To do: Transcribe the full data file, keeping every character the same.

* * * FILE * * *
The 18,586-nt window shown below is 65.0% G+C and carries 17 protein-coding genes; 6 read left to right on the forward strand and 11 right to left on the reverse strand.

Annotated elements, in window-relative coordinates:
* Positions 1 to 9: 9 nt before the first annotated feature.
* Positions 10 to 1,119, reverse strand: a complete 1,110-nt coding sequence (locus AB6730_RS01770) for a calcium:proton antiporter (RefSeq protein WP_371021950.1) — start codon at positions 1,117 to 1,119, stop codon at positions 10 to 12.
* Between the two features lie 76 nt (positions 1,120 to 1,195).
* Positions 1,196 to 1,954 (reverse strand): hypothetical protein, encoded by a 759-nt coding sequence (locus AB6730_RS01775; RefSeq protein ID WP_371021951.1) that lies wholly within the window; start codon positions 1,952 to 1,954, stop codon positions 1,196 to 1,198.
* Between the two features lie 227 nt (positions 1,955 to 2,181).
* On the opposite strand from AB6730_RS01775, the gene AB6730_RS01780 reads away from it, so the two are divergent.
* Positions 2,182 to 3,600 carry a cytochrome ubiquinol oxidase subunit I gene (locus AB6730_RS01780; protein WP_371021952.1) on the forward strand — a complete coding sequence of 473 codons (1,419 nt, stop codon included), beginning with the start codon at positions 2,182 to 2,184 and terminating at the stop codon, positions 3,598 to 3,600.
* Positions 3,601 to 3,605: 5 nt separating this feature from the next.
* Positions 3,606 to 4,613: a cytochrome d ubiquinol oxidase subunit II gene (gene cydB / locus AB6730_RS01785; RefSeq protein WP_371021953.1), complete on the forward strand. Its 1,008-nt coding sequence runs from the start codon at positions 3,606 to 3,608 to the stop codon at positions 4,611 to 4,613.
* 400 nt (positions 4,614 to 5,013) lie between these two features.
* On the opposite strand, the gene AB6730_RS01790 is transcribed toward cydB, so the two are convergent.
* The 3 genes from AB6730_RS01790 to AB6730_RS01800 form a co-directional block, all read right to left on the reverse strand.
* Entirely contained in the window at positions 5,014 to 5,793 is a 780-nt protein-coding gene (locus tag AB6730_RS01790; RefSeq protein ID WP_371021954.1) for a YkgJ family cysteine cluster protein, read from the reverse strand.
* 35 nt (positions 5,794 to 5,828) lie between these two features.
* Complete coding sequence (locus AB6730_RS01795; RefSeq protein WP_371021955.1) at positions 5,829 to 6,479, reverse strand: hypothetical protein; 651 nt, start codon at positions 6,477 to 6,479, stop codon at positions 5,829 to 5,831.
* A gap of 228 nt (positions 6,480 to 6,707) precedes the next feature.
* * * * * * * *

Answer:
The 18,586-nt window shown below is 65.0% G+C and carries 17 protein-coding genes; 6 read left to right on the forward strand and 11 right to left on the reverse strand.

Annotated elements, in window-relative coordinates:
* Positions 1 to 9: 9 nt before the first annotated feature.
* Positions 10 to 1,119, reverse strand: a complete 1,110-nt coding sequence (locus AB6730_RS01770) for a calcium:proton antiporter (RefSeq protein WP_371021950.1) — start codon at positions 1,117 to 1,119, stop codon at positions 10 to 12.
* Between the two features lie 76 nt (positions 1,120 to 1,195).
* Positions 1,196 to 1,954 (reverse strand): hypothetical protein, encoded by a 759-nt coding sequence (locus AB6730_RS01775; RefSeq protein ID WP_371021951.1) that lies wholly within the window; start codon positions 1,952 to 1,954, stop codon positions 1,196 to 1,198.
* Between the two features lie 227 nt (positions 1,955 to 2,181).
* On the opposite strand from AB6730_RS01775, the gene AB6730_RS01780 reads away from it, so the two are divergent.
* Positions 2,182 to 3,600 carry a cytochrome ubiquinol oxidase subunit I gene (locus AB6730_RS01780; protein WP_371021952.1) on the forward strand — a complete coding sequence of 473 codons (1,419 nt, stop codon included), beginning with the start codon at positions 2,182 to 2,184 and terminating at the stop codon, positions 3,598 to 3,600.
* Positions 3,601 to 3,605: 5 nt separating this feature from the next.
* Positions 3,606 to 4,613: a cytochrome d ubiquinol oxidase subunit II gene (gene cydB / locus AB6730_RS01785; RefSeq protein WP_371021953.1), complete on the forward strand. Its 1,008-nt coding sequence runs from the start codon at positions 3,606 to 3,608 to the stop codon at positions 4,611 to 4,613.
* 400 nt (positions 4,614 to 5,013) lie between these two features.
* On the opposite strand, the gene AB6730_RS01790 is transcribed toward cydB, so the two are convergent.
* The 3 genes from AB6730_RS01790 to AB6730_RS01800 form a co-directional block, all read right to left on the reverse strand.
* Entirely contained in the window at positions 5,014 to 5,793 is a 780-nt protein-coding gene (locus tag AB6730_RS01790; RefSeq protein ID WP_371021954.1) for a YkgJ family cysteine cluster protein, read from the reverse strand.
* 35 nt (positions 5,794 to 5,828) lie between these two features.
* Complete coding sequence (locus AB6730_RS01795; RefSeq protein WP_371021955.1) at positions 5,829 to 6,479, reverse strand: hypothetical protein; 651 nt, start codon at positions 6,477 to 6,479, stop codon at positions 5,829 to 5,831.
* A gap of 228 nt (positions 6,480 to 6,707) precedes the next feature.